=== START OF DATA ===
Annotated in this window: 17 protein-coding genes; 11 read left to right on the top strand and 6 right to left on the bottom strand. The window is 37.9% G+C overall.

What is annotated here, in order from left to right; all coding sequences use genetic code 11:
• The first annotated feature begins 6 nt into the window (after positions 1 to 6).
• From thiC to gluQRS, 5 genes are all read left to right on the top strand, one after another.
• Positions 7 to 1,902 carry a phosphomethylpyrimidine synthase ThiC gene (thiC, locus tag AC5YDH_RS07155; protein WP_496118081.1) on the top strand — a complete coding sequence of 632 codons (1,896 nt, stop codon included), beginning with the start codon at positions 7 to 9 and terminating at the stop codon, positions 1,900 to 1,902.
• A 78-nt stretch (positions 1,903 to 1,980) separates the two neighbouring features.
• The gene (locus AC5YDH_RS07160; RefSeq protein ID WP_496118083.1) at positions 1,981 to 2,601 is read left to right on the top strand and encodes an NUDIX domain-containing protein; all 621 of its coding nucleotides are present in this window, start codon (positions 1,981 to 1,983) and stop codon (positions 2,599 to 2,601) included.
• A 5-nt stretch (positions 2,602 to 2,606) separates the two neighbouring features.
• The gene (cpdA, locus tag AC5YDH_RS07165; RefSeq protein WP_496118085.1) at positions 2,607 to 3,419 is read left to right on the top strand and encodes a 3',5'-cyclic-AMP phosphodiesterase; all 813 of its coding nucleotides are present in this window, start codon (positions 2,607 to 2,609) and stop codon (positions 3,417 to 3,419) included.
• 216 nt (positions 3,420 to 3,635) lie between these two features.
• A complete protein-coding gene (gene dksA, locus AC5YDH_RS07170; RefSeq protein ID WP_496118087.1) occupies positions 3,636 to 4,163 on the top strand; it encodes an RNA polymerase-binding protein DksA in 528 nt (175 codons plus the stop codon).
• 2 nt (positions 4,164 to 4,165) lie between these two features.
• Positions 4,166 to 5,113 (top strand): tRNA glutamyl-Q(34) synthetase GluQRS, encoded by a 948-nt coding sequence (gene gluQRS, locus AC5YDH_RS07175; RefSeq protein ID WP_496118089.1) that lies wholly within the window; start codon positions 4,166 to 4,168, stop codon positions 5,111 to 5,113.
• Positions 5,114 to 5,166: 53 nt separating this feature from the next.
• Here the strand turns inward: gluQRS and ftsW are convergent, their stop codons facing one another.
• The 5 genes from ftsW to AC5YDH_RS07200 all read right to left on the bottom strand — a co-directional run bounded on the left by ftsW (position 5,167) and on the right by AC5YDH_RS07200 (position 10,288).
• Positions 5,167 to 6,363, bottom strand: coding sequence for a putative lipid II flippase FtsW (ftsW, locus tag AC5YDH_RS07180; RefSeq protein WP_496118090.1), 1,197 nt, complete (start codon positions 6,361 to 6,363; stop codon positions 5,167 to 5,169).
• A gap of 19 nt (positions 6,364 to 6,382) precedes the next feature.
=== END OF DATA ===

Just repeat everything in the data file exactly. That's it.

Annotated in this window: 17 protein-coding genes; 11 read left to right on the top strand and 6 right to left on the bottom strand. The window is 37.9% G+C overall.

What is annotated here, in order from left to right; all coding sequences use genetic code 11:
• The first annotated feature begins 6 nt into the window (after positions 1 to 6).
• From thiC to gluQRS, 5 genes are all read left to right on the top strand, one after another.
• Positions 7 to 1,902 carry a phosphomethylpyrimidine synthase ThiC gene (thiC, locus tag AC5YDH_RS07155; protein WP_496118081.1) on the top strand — a complete coding sequence of 632 codons (1,896 nt, stop codon included), beginning with the start codon at positions 7 to 9 and terminating at the stop codon, positions 1,900 to 1,902.
• A 78-nt stretch (positions 1,903 to 1,980) separates the two neighbouring features.
• The gene (locus AC5YDH_RS07160; RefSeq protein ID WP_496118083.1) at positions 1,981 to 2,601 is read left to right on the top strand and encodes an NUDIX domain-containing protein; all 621 of its coding nucleotides are present in this window, start codon (positions 1,981 to 1,983) and stop codon (positions 2,599 to 2,601) included.
• A 5-nt stretch (positions 2,602 to 2,606) separates the two neighbouring features.
• The gene (cpdA, locus tag AC5YDH_RS07165; RefSeq protein WP_496118085.1) at positions 2,607 to 3,419 is read left to right on the top strand and encodes a 3',5'-cyclic-AMP phosphodiesterase; all 813 of its coding nucleotides are present in this window, start codon (positions 2,607 to 2,609) and stop codon (positions 3,417 to 3,419) included.
• 216 nt (positions 3,420 to 3,635) lie between these two features.
• A complete protein-coding gene (gene dksA, locus AC5YDH_RS07170; RefSeq protein ID WP_496118087.1) occupies positions 3,636 to 4,163 on the top strand; it encodes an RNA polymerase-binding protein DksA in 528 nt (175 codons plus the stop codon).
• 2 nt (positions 4,164 to 4,165) lie between these two features.
• Positions 4,166 to 5,113 (top strand): tRNA glutamyl-Q(34) synthetase GluQRS, encoded by a 948-nt coding sequence (gene gluQRS, locus AC5YDH_RS07175; RefSeq protein ID WP_496118089.1) that lies wholly within the window; start codon positions 4,166 to 4,168, stop codon positions 5,111 to 5,113.
• Positions 5,114 to 5,166: 53 nt separating this feature from the next.
• Here the strand turns inward: gluQRS and ftsW are convergent, their stop codons facing one another.
• The 5 genes from ftsW to AC5YDH_RS07200 all read right to left on the bottom strand — a co-directional run bounded on the left by ftsW (position 5,167) and on the right by AC5YDH_RS07200 (position 10,288).
• Positions 5,167 to 6,363, bottom strand: coding sequence for a putative lipid II flippase FtsW (ftsW, locus tag AC5YDH_RS07180; RefSeq protein WP_496118090.1), 1,197 nt, complete (start codon positions 6,361 to 6,363; stop codon positions 5,167 to 5,169).
• A gap of 19 nt (positions 6,364 to 6,382) precedes the next feature.